Airborne soybean fungus could take flight across Atlantic Ocean to U.S.

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WEST LAFAYETTE, Ind. – A soybean disease native to Asia has crossed the Atlantic Ocean into South America and only time will tell whether the fungus makes its way into the United States, said a Purdue University specialist.

Phakopsora pachyrhizi, commonly known as soybean rust, has decimated fields on the Asian and African continents, said Greg Shaner, plant pathologist.

The disease is present in Argentina, Uruguay and now Brazil, and may be moving north.

Worrisome. Soybean rust is especially worrisome to plant researchers because the disease is caused by an airborne pathogen that can move hundreds of miles by wind, can be more devastating than soybean diseases common to the U.S. and is difficult to control, Shaner said.

“Soybean rust has been in Asia for a long time,” he said. “In the last few years it showed up in the southern portion of Africa and two years ago it showed up in South America.

“Now that it’s in the Western Hemisphere we’re concerned that it will find its way to the continental United States.”

Few years. Plant pathologists aren’t expecting soybean rust to appear in the United States this year, but based on its current track the disease could spread to Southern states within a few years.

USDA researchers are screening soybean germplasm for genetic resistance, in anticipation of the disease’s arrival, Shaner said.

Researchers have yet to identify any highly resistant soybean germplasm.

Attack. Soybean rust attacks a soybean plant’s foliage. Leaves drop early, harming pod setting and yield.

“The rust fungus produces small pustules,” Shaner said. “Each little infection produces a mass of spores. The pathogen parasitizes the soybean plant, deriving nutrients for its growth from nutrients in the soybean plant.

“So nutrients that normally would go into seed production are diverted into the growth of the fungus.”

Nothing like it. Midwest soybean farmers familiar with deadly plant diseases and pests have experienced nothing like soybean rust, Shaner said.

“Soybean cyst nematode, the sudden death syndrome fungus, the Phytophthora root rot fungus – all those are all soil borne,” Shaner said. “Soybean rust has the potential of causing a much more widespread problem than those, when conditions are favorable.

“If soybean rust becomes established it will infect fields over vast areas and could have a much greater impact, because so many more fields might be affected in a given year.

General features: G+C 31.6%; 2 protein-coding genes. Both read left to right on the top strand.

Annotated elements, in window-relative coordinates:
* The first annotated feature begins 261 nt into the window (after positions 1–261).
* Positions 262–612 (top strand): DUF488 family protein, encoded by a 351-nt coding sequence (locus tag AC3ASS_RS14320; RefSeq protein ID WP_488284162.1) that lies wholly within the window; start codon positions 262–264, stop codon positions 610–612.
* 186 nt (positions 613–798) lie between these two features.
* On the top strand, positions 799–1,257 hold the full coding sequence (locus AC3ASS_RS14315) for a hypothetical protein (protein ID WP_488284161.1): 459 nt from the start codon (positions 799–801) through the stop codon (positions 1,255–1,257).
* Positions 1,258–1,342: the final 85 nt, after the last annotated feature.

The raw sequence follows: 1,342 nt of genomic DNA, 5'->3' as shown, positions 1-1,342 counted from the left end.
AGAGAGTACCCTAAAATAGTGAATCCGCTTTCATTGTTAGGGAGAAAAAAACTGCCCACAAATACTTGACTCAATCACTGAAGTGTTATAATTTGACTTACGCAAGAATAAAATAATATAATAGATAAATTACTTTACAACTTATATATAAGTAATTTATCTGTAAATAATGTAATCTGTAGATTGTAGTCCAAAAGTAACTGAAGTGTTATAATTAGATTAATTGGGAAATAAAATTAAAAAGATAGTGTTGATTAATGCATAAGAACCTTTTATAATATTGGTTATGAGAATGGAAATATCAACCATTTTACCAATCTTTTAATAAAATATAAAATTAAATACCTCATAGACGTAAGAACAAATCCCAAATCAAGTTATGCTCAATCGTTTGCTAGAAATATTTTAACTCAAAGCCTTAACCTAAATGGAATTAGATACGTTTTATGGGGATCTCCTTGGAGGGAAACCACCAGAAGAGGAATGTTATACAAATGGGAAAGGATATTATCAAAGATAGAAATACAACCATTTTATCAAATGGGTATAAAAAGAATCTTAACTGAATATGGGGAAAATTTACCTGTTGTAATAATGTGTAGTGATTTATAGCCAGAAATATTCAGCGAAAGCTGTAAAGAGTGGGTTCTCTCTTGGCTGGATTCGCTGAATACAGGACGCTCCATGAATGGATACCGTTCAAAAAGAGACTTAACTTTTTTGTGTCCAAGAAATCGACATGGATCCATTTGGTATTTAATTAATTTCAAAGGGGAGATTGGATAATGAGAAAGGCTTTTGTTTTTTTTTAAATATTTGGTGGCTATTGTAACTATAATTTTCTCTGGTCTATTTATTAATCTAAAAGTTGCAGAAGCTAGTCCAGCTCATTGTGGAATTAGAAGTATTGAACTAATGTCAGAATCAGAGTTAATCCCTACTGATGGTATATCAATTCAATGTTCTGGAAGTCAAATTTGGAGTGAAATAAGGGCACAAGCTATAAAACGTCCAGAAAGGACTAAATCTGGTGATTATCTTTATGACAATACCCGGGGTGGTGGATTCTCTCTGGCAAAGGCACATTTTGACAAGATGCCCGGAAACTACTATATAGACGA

“In field studies in Asia, Africa and South America, yield reductions of anywhere from 10 to 80 percent have been measured. The damage depends on how early in the growth of the soybean plant the infection occurs and how favorable the weather conditions are.”

Parallels. There are many parallels between soybean rust and foot-and-mouth disease, a fatal livestock ailment, Shaner said.

Rust spores are thick-walled and pigmented, which protects them from natural controls, such as ultraviolet light. Spores are viable for weeks, even without a host plant.

Also, spores can travel great distances with the help of wind.

People spread. “It might also get into the U.S. inadvertently, through activities of people,” Shaner said. “Someone who’s in a soybean field in South America could come back here and bring it on their clothing.

“The one thing that somewhat reduces the risk of that happening is that our soybean seasons are opposite of South America’s. The soybean crop is maturing now in South America, and we haven’t planted ours yet.”

Other plants. The disease threatens not only soybeans but also numerous other leguminous plants, Shaner said.

Researchers hope to develop soybean varieties resistant to soybean rust, so that farmers are prepared if and when the disease enters the United States.

Currently, costly fungicide treatments represent the only option for containing soybean rust.

For more information visit www.aphis.usda.gov/ppq/ep/soybean_rust/detection.html.

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